But the thing I'm finding frustration is that, even though the ultimate goal is to make yourself a better person so you can create happiness for all beings, they seem to emphasis that before you can do that, you must believe in karmic law and reincarnation. They seem to feel logic support it, but that logic is still lost on me. The logic, as explained when I ask, seems circular. You suffer because karmic law says in past life you created a non-virtue and past lives must exist because without it karmic law can't make sense. I also find the motivation of creating virtue so that YOU personally won't be reincarnated as a lower being being rather self-centric. Now, they do believe that you should take care of yourself, so that might be a branch of that, but I feel like just wanting the world to be a better place should be motivation enough and that my motivation for believing the rest should be good enough and that I don't need "becoming an enlightened being in a future life" to be the only reason and motivation for trying to create more happiness in the world for myself and for others. That doesn't make logical sense to me. If I'm motivated to make the net happiness better, shouldn't that be enough of a place to start? I'm only frustrated because so much seems useful, but I feel like I'm not welcome to follow the path unless I change my beliefs for something that is proclaiming it is based on logic. I will continue to learn, since I'm still welcome to do that, and continue to cultivate my new outlook, since it is benefiting me, but I think I am not cut out to be a full Buddhist.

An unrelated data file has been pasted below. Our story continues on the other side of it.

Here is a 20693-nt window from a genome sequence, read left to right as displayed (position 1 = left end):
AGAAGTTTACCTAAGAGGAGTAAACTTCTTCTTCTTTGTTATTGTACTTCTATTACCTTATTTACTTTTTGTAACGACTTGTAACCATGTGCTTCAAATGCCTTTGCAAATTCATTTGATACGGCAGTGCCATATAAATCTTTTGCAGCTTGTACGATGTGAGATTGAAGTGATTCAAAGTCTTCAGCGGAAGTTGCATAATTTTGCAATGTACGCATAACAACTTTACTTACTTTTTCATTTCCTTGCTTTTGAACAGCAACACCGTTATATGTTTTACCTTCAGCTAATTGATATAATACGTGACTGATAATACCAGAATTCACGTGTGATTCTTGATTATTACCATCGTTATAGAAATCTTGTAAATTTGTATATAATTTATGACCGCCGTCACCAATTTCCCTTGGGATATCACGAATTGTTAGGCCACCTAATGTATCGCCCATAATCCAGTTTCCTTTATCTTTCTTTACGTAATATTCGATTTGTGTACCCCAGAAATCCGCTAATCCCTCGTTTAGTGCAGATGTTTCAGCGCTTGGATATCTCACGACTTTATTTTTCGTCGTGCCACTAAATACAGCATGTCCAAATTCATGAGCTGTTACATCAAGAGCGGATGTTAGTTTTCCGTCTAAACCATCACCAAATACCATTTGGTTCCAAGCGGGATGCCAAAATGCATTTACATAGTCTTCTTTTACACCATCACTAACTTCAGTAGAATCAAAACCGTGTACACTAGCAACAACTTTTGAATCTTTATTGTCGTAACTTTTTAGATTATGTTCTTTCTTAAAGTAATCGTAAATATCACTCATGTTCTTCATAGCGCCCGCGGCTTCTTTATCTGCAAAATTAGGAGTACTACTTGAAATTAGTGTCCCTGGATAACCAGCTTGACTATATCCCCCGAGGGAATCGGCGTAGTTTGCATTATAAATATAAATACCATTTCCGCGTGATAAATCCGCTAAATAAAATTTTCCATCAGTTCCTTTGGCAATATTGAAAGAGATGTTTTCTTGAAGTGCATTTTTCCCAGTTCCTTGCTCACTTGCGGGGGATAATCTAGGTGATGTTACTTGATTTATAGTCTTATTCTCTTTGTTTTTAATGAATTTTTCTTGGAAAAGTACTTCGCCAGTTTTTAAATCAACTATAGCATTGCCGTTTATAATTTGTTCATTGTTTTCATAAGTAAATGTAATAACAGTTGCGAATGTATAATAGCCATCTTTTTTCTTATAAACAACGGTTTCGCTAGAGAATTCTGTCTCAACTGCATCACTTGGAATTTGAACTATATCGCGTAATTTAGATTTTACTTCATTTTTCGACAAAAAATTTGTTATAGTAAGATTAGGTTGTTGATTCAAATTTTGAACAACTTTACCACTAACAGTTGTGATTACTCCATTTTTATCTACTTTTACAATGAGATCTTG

While struggling with this, some other thoughts come to mind. Our lack of memory of past lives is not evidence they do not exist, since most of us don't have memories before the age of 4 or so, which we have a lot of evidence we existed before our memories begin.
forgotten_aria: (sunset)
Tonight I want to the beginner class at the Kurukulla Center in Medford.

First the petty details, it's an easy drive with easy parking.

It was a beginners class so she spent a lot of times on things I knew and somethings that were already part of my thinking just because of my upbringing. She did teach many things, such as they view attachment as a negative thought and differentiate it from love. After asking my question, I think I understand now. It's kind of the whole thing that if you really love someone, you'll want what is best for them, including letting them leave, where as if you're attached to someone that might not be true. That's not how she explained it, but that's what I got from here explanation.

The things I loved, (and had missed at the Zen center,) was that under everything was a coat of logic and that debate is encouraged. Even, apparently, the Buddha said that one should take care in analyzing and thinking about his own teachings.

The other thing I loved is that the nun (apparently the accepted female name for monk) was so genuinely happy. She had a great smile and laugh, but wasn't constantly happy like someone forcing it. You could see the peace in her eyes. The people at the Zen center didn't seem happy.

I'm looking forward to the next class. Not that I learned a lot, but I was reminded of many important things and left with my day turned around.